I recently spent a week with my sisters (I have three) and I realized something. No matter how well we are doing, we still carry around our own personal baggage. Sometimes it’s from yesterday, and sometimes it’s from twenty years ago. Emotional baggage is very hard to part with. In some way, it defines us. Even difficult experiences make us who we are. Logically, we want to get rid of it, but perhaps we are afraid of losing something important. Perhaps these memories offer comfort, because they show us how far we have come. But when this baggage is always in front of us, how much of our present can we truly enjoy and appreciate?
Clutter is a physical form of this emotional baggage. Sometimes it directly relates to good or bad memories. Sometimes we just remember how much it cost and so we hate to “get rid of it”. But how much is this “baggage” really costing us?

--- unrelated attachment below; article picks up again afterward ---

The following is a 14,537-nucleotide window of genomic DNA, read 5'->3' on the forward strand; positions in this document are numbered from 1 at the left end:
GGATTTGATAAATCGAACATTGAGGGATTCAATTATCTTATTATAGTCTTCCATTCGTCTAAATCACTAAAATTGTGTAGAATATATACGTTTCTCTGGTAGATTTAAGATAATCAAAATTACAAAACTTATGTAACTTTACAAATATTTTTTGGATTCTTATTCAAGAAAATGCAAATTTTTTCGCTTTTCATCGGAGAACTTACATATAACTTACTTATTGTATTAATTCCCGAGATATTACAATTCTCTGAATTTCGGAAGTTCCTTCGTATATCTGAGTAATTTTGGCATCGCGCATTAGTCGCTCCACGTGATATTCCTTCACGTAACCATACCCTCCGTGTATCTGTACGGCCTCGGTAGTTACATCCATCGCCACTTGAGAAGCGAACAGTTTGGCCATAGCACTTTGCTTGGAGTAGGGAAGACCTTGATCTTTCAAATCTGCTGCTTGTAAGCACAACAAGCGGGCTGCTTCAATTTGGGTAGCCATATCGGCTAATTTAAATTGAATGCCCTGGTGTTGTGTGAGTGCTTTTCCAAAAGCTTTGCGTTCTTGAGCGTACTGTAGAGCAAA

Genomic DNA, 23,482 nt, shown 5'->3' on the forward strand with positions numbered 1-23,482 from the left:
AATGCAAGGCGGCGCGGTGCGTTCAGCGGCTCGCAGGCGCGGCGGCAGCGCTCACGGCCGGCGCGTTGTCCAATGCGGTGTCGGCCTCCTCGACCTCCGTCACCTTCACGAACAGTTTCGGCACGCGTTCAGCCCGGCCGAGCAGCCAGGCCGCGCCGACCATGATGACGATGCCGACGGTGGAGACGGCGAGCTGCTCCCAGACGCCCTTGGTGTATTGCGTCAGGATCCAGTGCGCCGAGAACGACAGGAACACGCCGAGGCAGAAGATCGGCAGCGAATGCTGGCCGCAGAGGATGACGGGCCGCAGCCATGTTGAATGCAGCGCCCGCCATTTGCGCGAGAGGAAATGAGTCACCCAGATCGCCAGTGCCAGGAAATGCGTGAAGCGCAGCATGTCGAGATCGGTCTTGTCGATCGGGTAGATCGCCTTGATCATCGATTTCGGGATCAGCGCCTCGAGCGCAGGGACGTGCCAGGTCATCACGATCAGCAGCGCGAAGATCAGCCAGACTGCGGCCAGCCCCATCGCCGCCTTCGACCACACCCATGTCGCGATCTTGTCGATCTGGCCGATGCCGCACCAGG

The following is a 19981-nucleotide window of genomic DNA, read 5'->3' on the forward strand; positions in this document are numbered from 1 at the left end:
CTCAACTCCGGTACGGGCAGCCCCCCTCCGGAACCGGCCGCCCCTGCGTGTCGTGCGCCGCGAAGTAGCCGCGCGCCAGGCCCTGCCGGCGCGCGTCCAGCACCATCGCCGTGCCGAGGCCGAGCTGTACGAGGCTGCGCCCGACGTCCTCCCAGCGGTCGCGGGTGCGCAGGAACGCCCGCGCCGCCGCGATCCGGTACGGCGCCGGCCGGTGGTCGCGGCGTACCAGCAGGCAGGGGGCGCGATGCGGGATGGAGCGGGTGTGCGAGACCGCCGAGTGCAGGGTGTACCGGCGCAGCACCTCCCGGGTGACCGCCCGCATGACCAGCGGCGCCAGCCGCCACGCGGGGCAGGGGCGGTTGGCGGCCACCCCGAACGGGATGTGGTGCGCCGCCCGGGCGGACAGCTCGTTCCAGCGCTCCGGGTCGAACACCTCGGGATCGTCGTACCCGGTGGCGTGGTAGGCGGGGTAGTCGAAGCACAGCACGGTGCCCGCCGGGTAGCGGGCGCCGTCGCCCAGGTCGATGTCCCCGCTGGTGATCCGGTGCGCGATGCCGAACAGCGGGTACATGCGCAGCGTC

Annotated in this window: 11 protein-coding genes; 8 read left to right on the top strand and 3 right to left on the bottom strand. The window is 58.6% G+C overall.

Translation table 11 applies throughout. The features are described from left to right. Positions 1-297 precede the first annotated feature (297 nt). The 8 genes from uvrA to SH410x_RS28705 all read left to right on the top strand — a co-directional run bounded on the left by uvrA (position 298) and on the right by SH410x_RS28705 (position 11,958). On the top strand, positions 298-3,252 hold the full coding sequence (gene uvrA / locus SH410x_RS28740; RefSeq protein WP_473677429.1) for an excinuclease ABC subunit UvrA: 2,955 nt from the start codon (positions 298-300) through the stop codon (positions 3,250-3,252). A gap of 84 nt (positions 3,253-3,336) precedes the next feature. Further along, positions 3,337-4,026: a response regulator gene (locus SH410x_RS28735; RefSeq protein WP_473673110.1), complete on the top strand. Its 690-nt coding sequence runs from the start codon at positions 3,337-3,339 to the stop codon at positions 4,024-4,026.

Would selling it be worth the time? If so, great! If not, ask yourself what this item really means to you. What do you feel when you look at it? Does it bring up that emotional baggage? Would a donation to a charity help you get this off your mind, while possibly giving you a payoff greater than the actual dollar amount it is worth?
I believe the freedom people seek when starting to get organized is only possible when they are willing to free their minds from the emotional baggage that led to the physical pile-up. The stacks accumulate because we avoid them, and the negative feelings become more intense when we avoid them, as well. Have you woken up from a terrifying dream, lately? Have you hurt yourself walking through a cluttered space? These are signs saying: “pay attention to me!”
When you are ready, so am I. Let’s get rid of some baggage together.
Live “abundantly clear”,
Accessories transform a nicely decorated room into a perfect, finished space. But many homeowners have a hard time choosing the right ones. Consequently, rooms are often left unfinished.
Now, with this simple checklist, this can be a thing of the past: